to 1 foot, and draw WE, which will represent the upper part of the rampart, and the line AW represents the slope of its interior side. Suppose the breadth of the ditch to be twenty toises, and lay this down from P to n; and on the point n erect the perpendicular nm, terminated by the line AB at m, which will be the limit of the counterscarp. At the distance of three feet from this line, and parallel to it, draw zy, which will give the thickness of the revetement of the counterscarp; nu=3 feet will be the talus of this re

vetement, and the line um the exterior side of it. The foundation may be made to terminate at the distance of about six inches from the point u. Let me 5 toises be the breadth of the covert

way, and at the point c erect a perpendicular cd =2 feet for the height of the banquette. Draw df parallel to AB, and equal to one toise, in which take de and ef, each equal to three feet.

Draw the line ce for the talus of the banquette, and ef will be the upper part of it: from the point f erect a perpendicular fl=4 feet for the height of the parapet of the covert-way above the banquette. Produce fl till it cuts AB in r; take rg=20 toises for the breadth of the glacis; and draw lg, which will represent the glacis, or the declivity of the rampart of the covert-way: in this line take lh= 1 foot, and draw hf, which will be the interior side of the parapet of the covert-way; after which let there be a palisade constructed on the banquette, and the profile is finished.

Other profiles are given in Plate 73, fig. 2.

FORTIFIER. s. (from fortify.) 1. One who erects works of defence (Carcw). 2. One who supports or secures (Sidney).

To FORTIFY. v. a. (fortifier, French.) 1. To strengthen against attacks by walls or works (Shakspeare), 2. To confirm; to encourage (Sidney). 3. To fix, to establish in resolution (Locke).

To FORTIFY. v. n. To raise strong places.. FORTILA'GE. s. (from fort.) A little fort; a blockhouse (Spenser).

FORTIN. s. (French.) A little fort, whose flanked angles are generally 120 fathoms distent from one another.

FORTISSIMO, in music, very loud or


FORTITUDE, a virtue or quality of the mind, generally considered as the same with courage, though in a more accurate view they seem to be distinguishable. Courage may be a virtue or a vice, according to circumstances; fortitude is always a virtue: we speak of desperate courage, but not of desperate fortitude. A contempt or neglect of danger, without regard to consequences, may be called courage; and this some brutes have as well as we: in them it is the effect of natural instinct chiefly; in man it depends partly on habit, partly on strength of nerves, and partly on want of consideration. But fortitude is the virtue of a rational and considerate mind, and is founded in

a sense of honour and a regard to duty. There may be courage in fighting a duel, though that folly is more frequently the effect of cowardice: there may be courage in an act of piracy or robbery; but there can be no fortitude in perpetrating a crime. Fortitude implies a love of equity and of public good; for, as Plato and Cicero observe, courage exerted for a selfish purpose, or without a regard to justice, ought to be called audacity rather than fortitude. This virtue takes different names, according as it acts in opposition to different sorts of evil; but some of those names are applied with considerable latitude. With respect to danger in general, fortitude may be termed intrepidity; with respect to the dangers of war, valour; with respect to pain of body or distress of mind, patience; with respect to labour, activity; with respect to injury, forbearance; with respect to our condition in general, magnanimity. The motives to fortitude are many and powerful. This virtue tends greatly to the happiness of the individual, by giving composure and presence of mind, and keeping the other passions in due subordination.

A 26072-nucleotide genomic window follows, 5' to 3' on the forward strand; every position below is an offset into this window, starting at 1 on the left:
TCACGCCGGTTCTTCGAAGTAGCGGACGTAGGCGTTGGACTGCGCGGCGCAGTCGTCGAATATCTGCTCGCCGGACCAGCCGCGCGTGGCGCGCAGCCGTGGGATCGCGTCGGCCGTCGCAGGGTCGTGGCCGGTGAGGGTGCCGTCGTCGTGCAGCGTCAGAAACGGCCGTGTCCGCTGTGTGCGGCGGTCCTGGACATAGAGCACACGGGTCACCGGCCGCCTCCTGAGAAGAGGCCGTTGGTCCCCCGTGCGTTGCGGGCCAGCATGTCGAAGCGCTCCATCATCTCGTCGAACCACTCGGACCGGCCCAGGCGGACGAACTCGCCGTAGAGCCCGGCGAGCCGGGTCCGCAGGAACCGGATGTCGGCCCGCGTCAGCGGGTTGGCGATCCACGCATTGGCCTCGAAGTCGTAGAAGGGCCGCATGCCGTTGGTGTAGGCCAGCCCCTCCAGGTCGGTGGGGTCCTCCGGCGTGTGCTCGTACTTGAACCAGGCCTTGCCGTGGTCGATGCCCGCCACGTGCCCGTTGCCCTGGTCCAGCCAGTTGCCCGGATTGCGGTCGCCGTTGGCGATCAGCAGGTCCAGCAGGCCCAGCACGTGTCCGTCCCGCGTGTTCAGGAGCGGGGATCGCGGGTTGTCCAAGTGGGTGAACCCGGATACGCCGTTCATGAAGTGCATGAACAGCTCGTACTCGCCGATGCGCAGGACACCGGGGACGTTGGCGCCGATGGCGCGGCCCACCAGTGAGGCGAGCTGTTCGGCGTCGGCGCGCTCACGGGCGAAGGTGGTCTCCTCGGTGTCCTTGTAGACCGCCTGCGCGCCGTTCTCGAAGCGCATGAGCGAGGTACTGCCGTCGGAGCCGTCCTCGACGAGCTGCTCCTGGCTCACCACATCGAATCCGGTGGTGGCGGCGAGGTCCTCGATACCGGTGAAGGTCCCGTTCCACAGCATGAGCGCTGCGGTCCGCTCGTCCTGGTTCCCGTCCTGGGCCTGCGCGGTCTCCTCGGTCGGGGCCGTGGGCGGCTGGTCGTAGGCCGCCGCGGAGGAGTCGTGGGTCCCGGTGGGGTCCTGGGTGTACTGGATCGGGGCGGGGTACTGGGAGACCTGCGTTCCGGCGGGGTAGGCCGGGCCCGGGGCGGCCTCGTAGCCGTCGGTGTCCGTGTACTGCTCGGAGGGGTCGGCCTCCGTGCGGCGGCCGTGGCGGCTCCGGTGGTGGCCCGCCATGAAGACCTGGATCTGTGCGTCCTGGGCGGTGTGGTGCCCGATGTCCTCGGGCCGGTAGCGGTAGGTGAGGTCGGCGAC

FOʻRTLET. s. (from fort.) A little fort. FORTNIGHT. s. (contracted from fourteen night.) The space of two weeks (Bacon). FORTRESS. s. (forteresse, French.) A strong hold; a fortified place (Loche).

FORTROSE, a borough in Ross-shire, situate on the Frith of Murray, nearly opposite Fort George, and nine miles W. of Taverness.

FORTUITOUS. a. (fortuit, French; fortuitus, Latin.) Accidental; casual (Ray). FORTUITOUSLY. ad. Accidentally; casually; by chance (Rogers).

FORTUITOUSNESS. s. (from fortuitous.) Accident; chance; hit.


FORTUNA, daughter of Oceanus, according to Homer, or one of the Parcæ according to Pindar, was the goddess of fortune, and from her hand were derived riches and poverty, pleasures and misfortunes, blessings and pains. She was worshipped in different parts of Greece. Bupalus was the first who made a statue of Fortune for the people of Smyrna, and he represented her with the polar star upon her head, and the horn of plenty in her hand. Romans paid particular attention to the goddess of Fortune, and had no less than eight different temples erected to her honour in their city. Tullus Hostilius was the first who built her 1 temple. Her most famous temple in Italy was at Antium. She was worshipped among the Romans under different names, such as Female Fortune, Virile Fortune, Equestrian, Peaceful, Virgin, &c. The goddess is generally represented blindfolded, and holds a wheel in her hand as an emblem of her inconstancy. Sometimes she appears with wings.

FORTUNATE. a. (fortunatus, Laiin.) Lucky; happy; successful (Dryden).

FORTUNATE ISLANDS, in ancient geogra phy, certain islands concerning the situation of which authors are not agreed. They were famous for the golden apples of the Hesperides.

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Profile of the Body of the Place & the Ravelin with Revetement.



Profile of the Body of the Place & Ravelin with demi Revetement.